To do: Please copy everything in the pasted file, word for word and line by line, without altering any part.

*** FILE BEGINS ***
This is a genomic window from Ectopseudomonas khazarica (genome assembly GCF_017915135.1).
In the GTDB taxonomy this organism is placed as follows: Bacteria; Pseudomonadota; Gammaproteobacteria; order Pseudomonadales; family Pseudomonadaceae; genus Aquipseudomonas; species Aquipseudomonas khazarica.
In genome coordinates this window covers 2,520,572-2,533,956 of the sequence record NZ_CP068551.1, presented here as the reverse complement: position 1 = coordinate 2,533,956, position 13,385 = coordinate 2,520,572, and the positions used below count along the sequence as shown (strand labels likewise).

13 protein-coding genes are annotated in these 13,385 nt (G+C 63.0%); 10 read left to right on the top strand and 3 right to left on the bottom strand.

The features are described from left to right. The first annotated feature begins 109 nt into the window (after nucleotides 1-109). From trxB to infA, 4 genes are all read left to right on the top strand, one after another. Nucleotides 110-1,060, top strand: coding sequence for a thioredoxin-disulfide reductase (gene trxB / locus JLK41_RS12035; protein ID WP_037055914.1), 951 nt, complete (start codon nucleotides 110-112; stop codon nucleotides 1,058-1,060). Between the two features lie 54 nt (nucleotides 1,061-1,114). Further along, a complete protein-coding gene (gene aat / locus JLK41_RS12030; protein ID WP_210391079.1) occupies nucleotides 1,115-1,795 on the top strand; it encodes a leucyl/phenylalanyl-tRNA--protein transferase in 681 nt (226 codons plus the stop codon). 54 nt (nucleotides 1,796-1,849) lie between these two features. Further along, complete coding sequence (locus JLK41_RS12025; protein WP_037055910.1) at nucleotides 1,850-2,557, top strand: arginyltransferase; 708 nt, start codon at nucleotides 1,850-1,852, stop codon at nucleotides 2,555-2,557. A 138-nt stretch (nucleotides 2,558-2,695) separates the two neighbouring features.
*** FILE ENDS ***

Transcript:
This is a genomic window from Ectopseudomonas khazarica (genome assembly GCF_017915135.1).
In the GTDB taxonomy this organism is placed as follows: Bacteria; Pseudomonadota; Gammaproteobacteria; order Pseudomonadales; family Pseudomonadaceae; genus Aquipseudomonas; species Aquipseudomonas khazarica.
In genome coordinates this window covers 2,520,572-2,533,956 of the sequence record NZ_CP068551.1, presented here as the reverse complement: position 1 = coordinate 2,533,956, position 13,385 = coordinate 2,520,572, and the positions used below count along the sequence as shown (strand labels likewise).

13 protein-coding genes are annotated in these 13,385 nt (G+C 63.0%); 10 read left to right on the top strand and 3 right to left on the bottom strand.

The features are described from left to right. The first annotated feature begins 109 nt into the window (after nucleotides 1-109). From trxB to infA, 4 genes are all read left to right on the top strand, one after another. Nucleotides 110-1,060, top strand: coding sequence for a thioredoxin-disulfide reductase (gene trxB / locus JLK41_RS12035; protein ID WP_037055914.1), 951 nt, complete (start codon nucleotides 110-112; stop codon nucleotides 1,058-1,060). Between the two features lie 54 nt (nucleotides 1,061-1,114). Further along, a complete protein-coding gene (gene aat / locus JLK41_RS12030; protein ID WP_210391079.1) occupies nucleotides 1,115-1,795 on the top strand; it encodes a leucyl/phenylalanyl-tRNA--protein transferase in 681 nt (226 codons plus the stop codon). 54 nt (nucleotides 1,796-1,849) lie between these two features. Further along, complete coding sequence (locus JLK41_RS12025; protein WP_037055910.1) at nucleotides 1,850-2,557, top strand: arginyltransferase; 708 nt, start codon at nucleotides 1,850-1,852, stop codon at nucleotides 2,555-2,557. A 138-nt stretch (nucleotides 2,558-2,695) separates the two neighbouring features.